Today a guestblog by Steven Brokaw about model photography and I know a lot of you guys like this, so keep on reading 😀
Guest blog post – Steve Brokaw
“Caroline in Black & White”
I’m a fan of Los Angeles based fashion photographer, Bill Jones. Another fashion photographer I follow is Frank Doorhof of StudioFD in The Netherlands. Both are great photographers because of their amazing command of light, and their ability to produce striking images. Using tips gained from reading articles and watching videos from Frank & doing a studio session with Bill I’ve improved my skills. Recently, I did a session with Indianapolis model, Caroline Loy focusing on the teachings of both Bill and Frank.
I’ve worked with Caroline several times so I knew her style, moves, her looks and professional approach to photography. It’s SO much easier for a photographer when you work with someone you KNOW will deliver the goods. This is especially true if you are also coordinating a makeup artist and stylist. I’m a business guy by day so I respect this approach because it’s the same in business. However, I get to work with prettier and more creative people during my photo gigs!
I coordinated with Caroline in advance both the style I wanted to capture and the clothes to bring. I also lined up local MUA, Emmy Lindgren, so I gave her the same information. We arranged the rates, and the time. Good to go.
Like clockwork on the day of the shoot both Emmy & Caroline arrived and got to work. A tip from Bill Jones was to talk to the MUA before getting started on how I wanted the makeup applied, and how I wanted Caroline’s hair styled. Before the makeup was finished Caroline came out and I took several test photographs under the lighting set up. I showed Emmy the photos and pointed out areas to touch up. I was shooting RAW, but the plan was to process the images in black & white, so I had my Nikon’s Picture Control set to monochrome to visualize the effect in post. It also allowed Emmy to see areas I needed touched up. Another tip from Bill.
The setup for this shoot was straight forward. Using experience from Bill Jones and following the style often used by Frank Doorhof I used only one light as the key. This was an Elinchrom 27” Softlite Reflector Beauty Dish mounted on an Elinchrom D-Lite 4 studio strobe. I did not use the internal reflector/diffuser, but used the diffuser sock. This was triggered with an Elinchrom EL-SkyPort mounted on my Nikon D600. Also, from Bill’s teachings I arranged several black foam core flags mounted on light stands to block reflected light. That was it. The beauty dish was mounted 72” high from the ground and aimed approximately at my model’s belly button. I shot against a fashion grey seamless. My model was set 6’ from the back of the sweep.
All set, we were good to go. Caroline’s makeup was ready, so I had her dress in a sheer top and a pair of shorts. Don’t worry its winter time, but the studio is toasty. I had a simply request of Caroline, simply move. This was not planned as a posed shoot where I directed her moves. I just asked her to move like she was dancing, hands in hair, move shoulders, play with her clothes, etc. This worked great. Caroline is a contemporary dancer, so this came naturally for her.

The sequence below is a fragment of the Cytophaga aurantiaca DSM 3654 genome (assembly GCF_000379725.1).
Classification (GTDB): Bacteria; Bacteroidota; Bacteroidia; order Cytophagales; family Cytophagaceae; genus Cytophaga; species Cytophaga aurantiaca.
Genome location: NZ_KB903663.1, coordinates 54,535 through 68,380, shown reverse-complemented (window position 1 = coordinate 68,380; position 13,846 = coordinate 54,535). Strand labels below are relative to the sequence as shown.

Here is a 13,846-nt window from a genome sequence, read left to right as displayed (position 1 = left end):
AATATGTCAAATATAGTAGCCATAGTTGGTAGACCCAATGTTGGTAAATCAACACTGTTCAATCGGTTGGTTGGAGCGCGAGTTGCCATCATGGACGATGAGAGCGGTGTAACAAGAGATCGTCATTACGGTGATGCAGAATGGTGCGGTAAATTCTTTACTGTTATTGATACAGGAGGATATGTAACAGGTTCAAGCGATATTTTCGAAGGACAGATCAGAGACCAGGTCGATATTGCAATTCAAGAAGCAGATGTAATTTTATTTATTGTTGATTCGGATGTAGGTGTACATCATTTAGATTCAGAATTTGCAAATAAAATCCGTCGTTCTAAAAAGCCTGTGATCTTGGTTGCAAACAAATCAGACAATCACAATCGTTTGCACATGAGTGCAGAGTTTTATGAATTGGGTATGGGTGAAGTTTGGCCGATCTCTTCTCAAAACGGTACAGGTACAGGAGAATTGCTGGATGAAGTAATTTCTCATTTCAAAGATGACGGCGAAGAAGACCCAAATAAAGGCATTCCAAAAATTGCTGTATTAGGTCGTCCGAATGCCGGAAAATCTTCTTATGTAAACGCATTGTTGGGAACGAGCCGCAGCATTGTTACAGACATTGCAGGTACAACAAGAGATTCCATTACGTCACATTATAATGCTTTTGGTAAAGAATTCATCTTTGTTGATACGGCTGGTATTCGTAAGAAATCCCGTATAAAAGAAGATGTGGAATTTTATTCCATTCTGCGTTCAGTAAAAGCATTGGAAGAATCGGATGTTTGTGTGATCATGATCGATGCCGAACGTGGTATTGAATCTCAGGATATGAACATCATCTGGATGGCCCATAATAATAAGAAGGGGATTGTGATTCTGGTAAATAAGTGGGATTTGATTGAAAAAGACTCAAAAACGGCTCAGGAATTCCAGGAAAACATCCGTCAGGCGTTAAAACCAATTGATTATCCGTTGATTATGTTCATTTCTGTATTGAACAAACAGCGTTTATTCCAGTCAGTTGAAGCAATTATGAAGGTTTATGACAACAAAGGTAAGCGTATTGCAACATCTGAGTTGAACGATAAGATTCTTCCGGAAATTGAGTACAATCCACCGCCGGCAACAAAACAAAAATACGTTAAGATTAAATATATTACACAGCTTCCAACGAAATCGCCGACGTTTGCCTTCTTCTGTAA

I set my camera on burst mode (CL for you Nikon users) and along with my class 10 SD cards I shot in 4-shot bursts. My studio light kept up approximately 80% of the time, so I got some great shots. Camera settings were ISO 100, 1/125, and aperture set at f/11. I had the D-Lite set at almost full power. I used my Sekonic L-358 FlashMaster light meter to set my lights at the correct power for the camera settings. Using a light meter has become a religion since watching one of Frank Doorhof’s video podcasts on TWiT Photo.
After about 30 minutes shooting Caroline with these clothes I had her change in a black jacket & tights. We did the same technique for about another 30 minutes. Finally, I had he change into a black dance leotard, and away she went again. However this time I had her sitting down or crawling to me. While doing this session I was laying and sitting down on the studio floor. The better to get a different perspective.
After about 2 hours we were done. Throughout the shoot I showed both Emmy and Caroline the best images I was capturing. I constantly talked to Caroline and Emmy (who stayed to touch up Caroline’s makeup and hair during the shoot) so they knew what I wanted. I took several really bad shots, but “poof” deleted them. No need to show unflattering photos.
Overall, I’m really happy with our session. Paying attention to other photographers who are skilled in their craft, like Bill Jones & Frank Doorhof made it possible. As always a few after action comments:
- Pay your model up front. I always do this. Even though I’ve worked with both Emmy and Caroline before I wanted them 100% comfy that they were going to get their rate,
- Take makeup test shots before the shoot and then ask the MUA to touch up as needed. This will save you tons of post processing time,
- Monitor your histogram. In B&W processing this is very important,
- Make sure your model lets you know in advance what type of music they want to listen too. I’m more of an old school rock or trance/house music type of guy in studio, but both my MUA and model wanted to hear dub step. I had to scramble to find some of that genre. I’m sure they both thought that was cute.
- Watch the experts & learn constantly. Without paying attention to the tips and teachings of guys like Bill Jones and Frank Doorhof, among others I would be spending half my time just doing trial and error.